“In the fall of 1884 Mr. Unland was elected to represent Tazewell, Marshall and Woodford Counties in the State Legislature, and four years later was called upon to fill the honorable position of Mayor of Pekin. He is a Republican in politics, and for many years was a member of the School Board. Socially he is a Grand Army man, being connected with Joe Hanna Post.  In religious affairs he holds membership with the German Methodist Church.

“Mr. Unland and Miss Mary Feltman were united in marriage in this city.  The lady was born in Kenosha, Wis., and by her union with our subject has become the mother of five children: Otto, who is engaged in business with his father; Clara, wife of Walter E.  Rosenthal, of Boston, Mass.; and Edgar, Mary and Ernest, who are at home.”

#bank-failure, #caspar-h-unland, #casper-heinrich-ulland, #e-f-unland, #eighth-illinois-infantry, #ernest-fredrick-unland, #ernst-friedrich-ulland, #hannover, #lintorf, #maria-elsabein-carls-ulland, #maria-elsabein-carls-unland, #mary-c-feltman, #ostfriesland, #pekin-history, #smith-hippen-grain-co, #teis-smith-bank, #unland-companies, #wimmer, #wittlage

James Herbert, Pekin railroad engineer

By Jared L. Olar

Local History Specialist

One of the notable residents of Pekin of times past was an immigrant from Wales named James H. Herbert (1843-1912), who worked as engineer for the Atchison, Topeka & Santa Fe Railroad on the line between Pekin and Chicago.

Born in Pontypool in Monmouthshire (now Torfaen borough), in his youth in Wales he started out as a manufacturer of tin sheets, at age 15 getting a job in railroad repairing, and by age 20 began running train engines. Herbert came to America in April 1868, first working on Long Island before striking out west. He made it to Central Illinois in 1869, living with family near Peoria for several years. His work eventually brought him to Pekin in 1892, and he first appears in the 1895 Pekin City Directory: “Herbert James, engineer, h 1023 Broadway.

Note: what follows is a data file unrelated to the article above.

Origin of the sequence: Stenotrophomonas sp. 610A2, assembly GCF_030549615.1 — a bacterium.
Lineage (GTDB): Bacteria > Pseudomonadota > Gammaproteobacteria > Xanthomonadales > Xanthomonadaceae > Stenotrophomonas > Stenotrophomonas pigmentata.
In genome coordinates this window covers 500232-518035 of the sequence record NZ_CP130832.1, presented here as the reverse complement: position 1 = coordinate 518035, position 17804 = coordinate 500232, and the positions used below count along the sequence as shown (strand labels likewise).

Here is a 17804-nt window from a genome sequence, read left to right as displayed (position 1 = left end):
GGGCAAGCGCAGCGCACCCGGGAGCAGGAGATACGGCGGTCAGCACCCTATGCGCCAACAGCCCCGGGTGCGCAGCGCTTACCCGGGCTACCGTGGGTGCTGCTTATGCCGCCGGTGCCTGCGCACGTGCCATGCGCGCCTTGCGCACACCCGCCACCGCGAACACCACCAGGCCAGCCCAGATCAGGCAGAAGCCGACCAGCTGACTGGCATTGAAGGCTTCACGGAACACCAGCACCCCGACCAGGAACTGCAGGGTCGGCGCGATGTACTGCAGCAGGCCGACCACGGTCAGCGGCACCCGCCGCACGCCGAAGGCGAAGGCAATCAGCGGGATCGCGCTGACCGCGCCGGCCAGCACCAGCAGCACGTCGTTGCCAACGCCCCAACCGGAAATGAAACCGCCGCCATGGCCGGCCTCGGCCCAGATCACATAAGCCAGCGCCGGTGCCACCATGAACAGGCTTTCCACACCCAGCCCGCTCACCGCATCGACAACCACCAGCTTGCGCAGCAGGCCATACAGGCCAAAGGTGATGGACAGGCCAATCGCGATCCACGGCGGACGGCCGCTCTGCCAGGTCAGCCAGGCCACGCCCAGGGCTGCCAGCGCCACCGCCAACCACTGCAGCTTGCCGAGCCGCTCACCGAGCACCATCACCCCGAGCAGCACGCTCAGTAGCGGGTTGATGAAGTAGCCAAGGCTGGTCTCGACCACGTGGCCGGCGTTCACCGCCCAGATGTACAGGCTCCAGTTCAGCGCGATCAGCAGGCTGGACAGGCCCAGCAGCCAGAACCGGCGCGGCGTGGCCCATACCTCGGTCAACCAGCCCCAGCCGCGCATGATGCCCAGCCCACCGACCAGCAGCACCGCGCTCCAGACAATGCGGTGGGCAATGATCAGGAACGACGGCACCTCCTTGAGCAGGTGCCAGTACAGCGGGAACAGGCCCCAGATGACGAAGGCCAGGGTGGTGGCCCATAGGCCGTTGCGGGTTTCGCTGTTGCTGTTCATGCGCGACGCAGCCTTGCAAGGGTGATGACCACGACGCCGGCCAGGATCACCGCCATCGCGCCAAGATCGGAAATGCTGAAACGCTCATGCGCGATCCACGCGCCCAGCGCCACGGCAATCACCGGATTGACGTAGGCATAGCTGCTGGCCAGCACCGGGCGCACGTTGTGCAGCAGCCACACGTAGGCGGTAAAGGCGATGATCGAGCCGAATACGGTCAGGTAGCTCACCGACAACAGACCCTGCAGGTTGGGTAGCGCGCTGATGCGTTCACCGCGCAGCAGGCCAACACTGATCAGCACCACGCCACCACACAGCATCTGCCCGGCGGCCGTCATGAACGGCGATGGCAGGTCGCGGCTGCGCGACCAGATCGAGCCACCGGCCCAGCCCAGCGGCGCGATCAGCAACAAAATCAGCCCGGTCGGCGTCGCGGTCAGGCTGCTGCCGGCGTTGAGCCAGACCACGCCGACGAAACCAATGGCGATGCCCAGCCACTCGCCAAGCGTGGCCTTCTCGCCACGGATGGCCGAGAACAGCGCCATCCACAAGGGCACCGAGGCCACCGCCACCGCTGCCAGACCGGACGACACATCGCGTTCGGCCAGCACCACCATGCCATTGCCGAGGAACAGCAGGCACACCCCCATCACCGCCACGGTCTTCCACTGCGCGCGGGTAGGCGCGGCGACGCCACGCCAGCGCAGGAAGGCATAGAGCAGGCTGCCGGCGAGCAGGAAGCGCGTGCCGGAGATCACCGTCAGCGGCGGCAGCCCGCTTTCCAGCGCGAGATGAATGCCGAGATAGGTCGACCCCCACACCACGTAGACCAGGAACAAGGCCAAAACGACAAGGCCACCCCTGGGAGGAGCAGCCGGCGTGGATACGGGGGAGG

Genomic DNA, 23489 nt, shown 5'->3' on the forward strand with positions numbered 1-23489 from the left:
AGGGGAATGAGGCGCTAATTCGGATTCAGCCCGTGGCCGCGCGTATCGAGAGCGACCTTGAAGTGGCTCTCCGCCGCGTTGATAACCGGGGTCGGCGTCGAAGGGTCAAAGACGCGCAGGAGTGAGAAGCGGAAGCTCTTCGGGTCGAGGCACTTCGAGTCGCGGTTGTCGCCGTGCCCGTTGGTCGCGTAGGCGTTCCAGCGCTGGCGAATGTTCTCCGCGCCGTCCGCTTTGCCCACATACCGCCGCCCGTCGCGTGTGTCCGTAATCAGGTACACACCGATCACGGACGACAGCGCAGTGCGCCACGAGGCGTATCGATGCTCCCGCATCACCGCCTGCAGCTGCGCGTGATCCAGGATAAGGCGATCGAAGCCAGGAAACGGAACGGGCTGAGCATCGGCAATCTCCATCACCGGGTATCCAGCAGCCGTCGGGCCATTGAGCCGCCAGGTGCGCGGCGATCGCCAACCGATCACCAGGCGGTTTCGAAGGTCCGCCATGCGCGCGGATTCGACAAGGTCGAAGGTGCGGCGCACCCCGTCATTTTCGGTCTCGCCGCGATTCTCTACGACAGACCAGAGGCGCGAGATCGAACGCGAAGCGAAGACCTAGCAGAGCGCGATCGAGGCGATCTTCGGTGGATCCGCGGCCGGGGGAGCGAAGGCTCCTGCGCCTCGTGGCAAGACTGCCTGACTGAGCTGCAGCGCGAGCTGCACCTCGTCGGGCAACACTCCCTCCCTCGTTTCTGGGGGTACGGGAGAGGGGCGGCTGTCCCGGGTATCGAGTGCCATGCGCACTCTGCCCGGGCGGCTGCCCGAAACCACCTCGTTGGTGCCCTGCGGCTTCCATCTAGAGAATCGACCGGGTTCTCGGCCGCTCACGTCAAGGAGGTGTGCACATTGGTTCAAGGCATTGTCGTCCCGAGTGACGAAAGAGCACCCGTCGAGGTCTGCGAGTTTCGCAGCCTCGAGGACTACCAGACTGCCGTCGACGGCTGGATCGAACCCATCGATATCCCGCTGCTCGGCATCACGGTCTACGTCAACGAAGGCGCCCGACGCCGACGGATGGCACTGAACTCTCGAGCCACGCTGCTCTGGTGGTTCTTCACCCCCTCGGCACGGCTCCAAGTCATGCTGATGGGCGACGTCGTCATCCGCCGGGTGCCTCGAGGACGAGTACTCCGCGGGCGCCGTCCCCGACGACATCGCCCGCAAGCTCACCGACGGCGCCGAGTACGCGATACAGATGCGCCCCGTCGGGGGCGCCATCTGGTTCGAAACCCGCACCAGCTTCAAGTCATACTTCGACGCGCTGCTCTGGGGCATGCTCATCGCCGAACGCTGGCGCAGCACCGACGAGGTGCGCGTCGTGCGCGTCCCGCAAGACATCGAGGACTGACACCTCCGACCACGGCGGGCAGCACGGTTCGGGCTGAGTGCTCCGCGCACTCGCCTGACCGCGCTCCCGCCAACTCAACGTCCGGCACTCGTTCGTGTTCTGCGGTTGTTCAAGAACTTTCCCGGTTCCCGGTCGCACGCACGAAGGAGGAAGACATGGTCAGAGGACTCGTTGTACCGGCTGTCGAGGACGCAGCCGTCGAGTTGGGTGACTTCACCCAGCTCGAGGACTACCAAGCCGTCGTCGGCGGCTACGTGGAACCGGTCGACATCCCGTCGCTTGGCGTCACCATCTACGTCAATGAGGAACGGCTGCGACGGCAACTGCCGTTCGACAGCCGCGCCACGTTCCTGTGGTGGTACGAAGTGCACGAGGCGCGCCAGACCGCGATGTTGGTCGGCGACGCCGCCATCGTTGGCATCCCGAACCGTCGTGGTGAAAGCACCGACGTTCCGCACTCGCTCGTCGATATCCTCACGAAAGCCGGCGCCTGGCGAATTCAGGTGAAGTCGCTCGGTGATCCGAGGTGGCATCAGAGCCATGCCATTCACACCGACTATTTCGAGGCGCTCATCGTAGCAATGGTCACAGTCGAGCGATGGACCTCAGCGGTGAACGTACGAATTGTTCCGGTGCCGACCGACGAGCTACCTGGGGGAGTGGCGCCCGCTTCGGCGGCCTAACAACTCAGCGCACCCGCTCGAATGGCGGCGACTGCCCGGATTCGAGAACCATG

This drawing in the “Portrait & Biographical Record of Tazewell and Mason Counties” (1894) shows the home of Pekin train engineer James Herbert.
The former home of James Herbert as it appears today, from a Google Street View image. Structurally the house shows little if any exterior change from 1894.

Herbert and his family were enumerated in the 1900 U.S. Census at 1023 Broadway as:

James Herbert, 56, locomotive engineer, born in Wales in Feb. 1844, a naturalized citizen; his wife Mildred J. Herbert, 43, born in England in Jan. 1854; their son Gifford Herbert, 10, born in Illinois in April 1890; their daughter Bertha Herbert, 8, born in Illinois in Nov. 1891; and their son Iver Herbert, 6, born in Illinois in Aug. 1893.

His wife Mildred Julia (Bazzard) Herbert died in 1907, so in the 1910 U.S. Census, Herbert is listed as James Herbert, 67, widowed, a railroad engineer living at 1023 Broadway. Apart from his housekeeper Martha Oltman, 44, he is the only one in his household. This census record says he came to America in 1867.

For information about his life and his railroad engineering career, we are fortunate that during the early years of his residence in Pekin he or his family submitted his biographical sketch to be included in the “Portrait and Biographical Record of Tazewell and Mason Counties” (1894). His biography is published on page 381. A sketch of his house at 1023 Broadway (which still stands today and looks much as it did in the 1890s) is on page 379 of the same volume.